Tips for Building A Retaining Wall: Digging and Backfill
Building a sturdy retaining wall requires creating proper drainage around the wall. Failure to
excavate or backfill properly can trap water in the surrounding soil. This can cause cracks in the
concrete or mortar and result in extensive damage over time.
In Massachusetts and New England, it is important to dig deep enough to protect your wall from
heavy frost. Retaining walls built with mortar or concrete need footings that are dug below the
frostline. A non-mortared wall should be built on a gravel filled trench that is also dug below the
Once it is time to backfill around the wall, you should replace the original topsoil with some bank run
gravel or washed stone to promote better drainage. The washed stone that makes up the bank run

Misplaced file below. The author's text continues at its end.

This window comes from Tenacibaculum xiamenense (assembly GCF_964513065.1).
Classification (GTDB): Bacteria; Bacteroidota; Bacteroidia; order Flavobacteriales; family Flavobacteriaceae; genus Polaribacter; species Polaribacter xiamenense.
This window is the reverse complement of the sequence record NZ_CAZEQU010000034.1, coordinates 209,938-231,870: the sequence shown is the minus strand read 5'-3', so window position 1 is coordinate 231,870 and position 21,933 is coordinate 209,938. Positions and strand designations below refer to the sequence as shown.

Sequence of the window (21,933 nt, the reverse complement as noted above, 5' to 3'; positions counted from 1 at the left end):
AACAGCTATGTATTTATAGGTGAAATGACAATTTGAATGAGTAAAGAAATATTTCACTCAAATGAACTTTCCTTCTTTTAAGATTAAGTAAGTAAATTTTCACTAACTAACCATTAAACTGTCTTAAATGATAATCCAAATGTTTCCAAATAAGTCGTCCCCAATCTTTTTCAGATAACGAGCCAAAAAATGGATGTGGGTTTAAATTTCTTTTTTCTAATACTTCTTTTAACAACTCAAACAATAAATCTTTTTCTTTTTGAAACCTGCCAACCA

gravel measures from 1/4 inch to 6 inches in diameter.
Before adding the gravel, putting down some landscape fabric will create a layer between the
topsoil and gravel to prevent sentiment from mixing in with the gravel. The ends of the fabric
should face downhill to direct water away from the retaining wall. Once the fabric is in place,
began to backfill the bank run gravel in 4-inch layers. Each layer should be graded so that it
slopes downward from the wall at least an inch for every 4 feet. This will give water a place to
drain away from the wall. Be sure to also put down a 4-inch perforated PVC drainpipe at the
base of the wall to aid in drainage.
Backfill one tier at a time as you build the wall. If you do it all at once, the soil and gravel will
not compact enough to prevent a sinkhole from developing or some of the backfill from eroding
away. Tamp down the gravel as you build each tier. When the top tier of the wall is all that
remains, add 6 inches of topsoil behind it and lightly compact the topsoil.
When it is all finished, you will be left with a retaining wall that is equipped to survive the